Hunt sab disrupted shoot again just days after acquittal, court hears

Posted On 06 Dec 2021 at 5:49 pm


A hunt sab joined a group of balaclava-clad comrades to disrupt a legal pheasant shoot just days after being cleared of doing exactly the same thing, a court heard today.

Melissa Page, 31, was one of four animal rights activists acquitted by a district judge of aggravated trespass at Waterhall Farm after a trial in December last year.

Just ten days later, she was caught on camera wearing a mask and a hat with a hunt sab logo attempting to stop another shoot at the same farm.

Today, she and another hunt sab, Daniel Howells, 50, went on trial at Brighton Magistrates Court having denied obstructing a legal shoot.

The court has been told Page was cleared in order for the prosecution to argue she was aware she was trespassing on private land. The reasons for the acquittal have not been disclosed.

Prosecuting, Dominic Dudkowski said: “Some weeks before this incident Melissa Page was in this court facing an allegation for which she was acquitted at trial of aggravated trespass in what the prosecution suggests was almost identical circumstances, but for the fact she didn’t have a radio or walkie talkie in that situation.

“The sole purpose is for showing that she knew, as a result, that the land on which she was present on that earlier occasion was private land that there was a lawful shoot taking place and she was a trespasser.”

Mr Dudkowski said about ten men and women, nearly all dressed in black and wearing masks, balaclavas, body worn cameras and holding walkie talkies, ran down the valley to the shoot shortly after it began, on Thursday, 17 December,

In brief clips filmed by the hunt organisers shown in court, some of them can be heard shouting “Break your guns! Break your guns!”.

In another, a balaclava-clad woman identified by the prosecution as Page shouts at the person filming her to “get out of our faces”.

The sabs stayed at the shoot for about 15 minutes until police arrived, at which point they began to disperse, Mr Dudkowski said.

A number of sab were then intercepted by police just outside the farm.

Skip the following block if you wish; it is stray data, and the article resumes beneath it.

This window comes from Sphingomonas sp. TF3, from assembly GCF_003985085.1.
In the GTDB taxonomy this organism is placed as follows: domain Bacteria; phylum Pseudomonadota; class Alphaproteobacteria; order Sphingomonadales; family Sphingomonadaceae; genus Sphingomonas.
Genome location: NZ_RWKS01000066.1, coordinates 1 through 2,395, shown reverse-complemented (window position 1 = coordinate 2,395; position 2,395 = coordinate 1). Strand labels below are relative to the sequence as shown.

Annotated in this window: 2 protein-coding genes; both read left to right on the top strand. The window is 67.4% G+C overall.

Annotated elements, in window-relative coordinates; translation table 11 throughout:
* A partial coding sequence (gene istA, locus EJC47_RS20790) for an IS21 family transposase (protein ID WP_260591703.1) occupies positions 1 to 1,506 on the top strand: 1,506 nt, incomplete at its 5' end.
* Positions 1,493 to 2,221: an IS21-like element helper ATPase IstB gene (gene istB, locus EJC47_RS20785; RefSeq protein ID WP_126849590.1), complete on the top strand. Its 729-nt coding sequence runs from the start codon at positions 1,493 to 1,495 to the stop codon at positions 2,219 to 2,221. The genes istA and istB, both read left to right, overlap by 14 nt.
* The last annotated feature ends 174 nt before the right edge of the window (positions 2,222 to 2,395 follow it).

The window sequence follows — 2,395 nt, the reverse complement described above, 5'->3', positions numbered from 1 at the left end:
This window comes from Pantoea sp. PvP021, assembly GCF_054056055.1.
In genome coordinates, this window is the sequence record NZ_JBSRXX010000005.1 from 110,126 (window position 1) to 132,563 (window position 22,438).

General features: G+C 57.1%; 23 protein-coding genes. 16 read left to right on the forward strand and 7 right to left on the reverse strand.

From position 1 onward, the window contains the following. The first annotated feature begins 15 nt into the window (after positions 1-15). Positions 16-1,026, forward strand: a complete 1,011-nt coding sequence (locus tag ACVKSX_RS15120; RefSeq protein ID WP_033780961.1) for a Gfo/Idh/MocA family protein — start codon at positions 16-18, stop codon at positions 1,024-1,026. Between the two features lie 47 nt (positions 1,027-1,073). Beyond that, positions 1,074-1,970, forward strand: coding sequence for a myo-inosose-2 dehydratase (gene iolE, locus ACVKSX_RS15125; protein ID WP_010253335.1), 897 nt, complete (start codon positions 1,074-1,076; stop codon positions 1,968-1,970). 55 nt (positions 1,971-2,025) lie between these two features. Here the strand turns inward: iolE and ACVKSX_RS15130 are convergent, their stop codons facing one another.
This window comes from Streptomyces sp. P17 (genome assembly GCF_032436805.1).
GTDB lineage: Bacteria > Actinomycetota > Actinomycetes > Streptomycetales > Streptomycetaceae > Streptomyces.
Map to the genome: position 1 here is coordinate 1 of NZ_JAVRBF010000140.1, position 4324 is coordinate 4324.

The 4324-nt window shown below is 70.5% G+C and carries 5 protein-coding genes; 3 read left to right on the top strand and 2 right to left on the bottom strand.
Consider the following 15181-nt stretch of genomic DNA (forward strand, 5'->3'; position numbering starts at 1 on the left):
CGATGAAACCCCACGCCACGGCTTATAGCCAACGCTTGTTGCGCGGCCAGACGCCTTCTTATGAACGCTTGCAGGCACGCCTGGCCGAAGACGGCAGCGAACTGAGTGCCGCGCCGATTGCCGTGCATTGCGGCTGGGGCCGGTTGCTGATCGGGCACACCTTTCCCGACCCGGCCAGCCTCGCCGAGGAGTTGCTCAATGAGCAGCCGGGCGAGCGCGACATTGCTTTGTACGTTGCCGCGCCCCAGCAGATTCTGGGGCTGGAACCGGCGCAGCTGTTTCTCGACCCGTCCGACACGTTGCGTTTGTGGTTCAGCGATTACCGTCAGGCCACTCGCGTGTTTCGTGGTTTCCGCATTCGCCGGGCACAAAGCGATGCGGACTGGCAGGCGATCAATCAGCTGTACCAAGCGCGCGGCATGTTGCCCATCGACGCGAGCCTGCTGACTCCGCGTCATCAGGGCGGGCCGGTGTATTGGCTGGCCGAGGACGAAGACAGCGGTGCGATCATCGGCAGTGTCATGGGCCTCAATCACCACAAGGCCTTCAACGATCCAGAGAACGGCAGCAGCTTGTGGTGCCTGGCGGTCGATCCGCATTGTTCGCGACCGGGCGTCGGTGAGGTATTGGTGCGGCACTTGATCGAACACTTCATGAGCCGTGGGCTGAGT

After an investigation, police were only able to say with confidence that Page, of Shanklin Road, Brighton, and Howells, or Olivette Street, Wandsworth, were part of the group on the farm.

The shoot organiser, Stephen Attwood, said he and his staff started filming the sabs because this was the third time a shoot had been disrupted and they wanted to collect evidence after the previous acquittal.

He said: “They knew very well it’s a pheasant shoot. They had been here twice before … After the first two attempts, we decided we must get more evidence so everyone is briefed they must start recording straight away.”

He said that his company made between £10,000 – £12,000 for each day’s shooting.

David Gorringe, who has a life tenancy with Brighton and Hove City Council for Waterhall Farm, said there had been shooting on the farm for more than 50 years.

He first ran the shoot when his father ran the farm in 1975, and when he took over the tenancy, the council knew he would be holding shoots there too.

He said it was run as a livestock farm, and so there was fencing with barbed wire around the entire boundary, except for locked gates, so the sabs could not have unknowingly strayed from the South Downs Way.

He told the court: “Melissa Page was in the same field she was before. It’s almost a carbon copy … This is the third occasion.

“On the first occasion, I was told to tell her it was private land. I told her it was private land and they weren’t welcome.

“They came back the following week and they obviously didn’t take any notice of what I said.”

The trial continues.

  1. Matthew Waddington Reply

    These sabs do nothing to help animals or people. They just enjoy being unpleasant.

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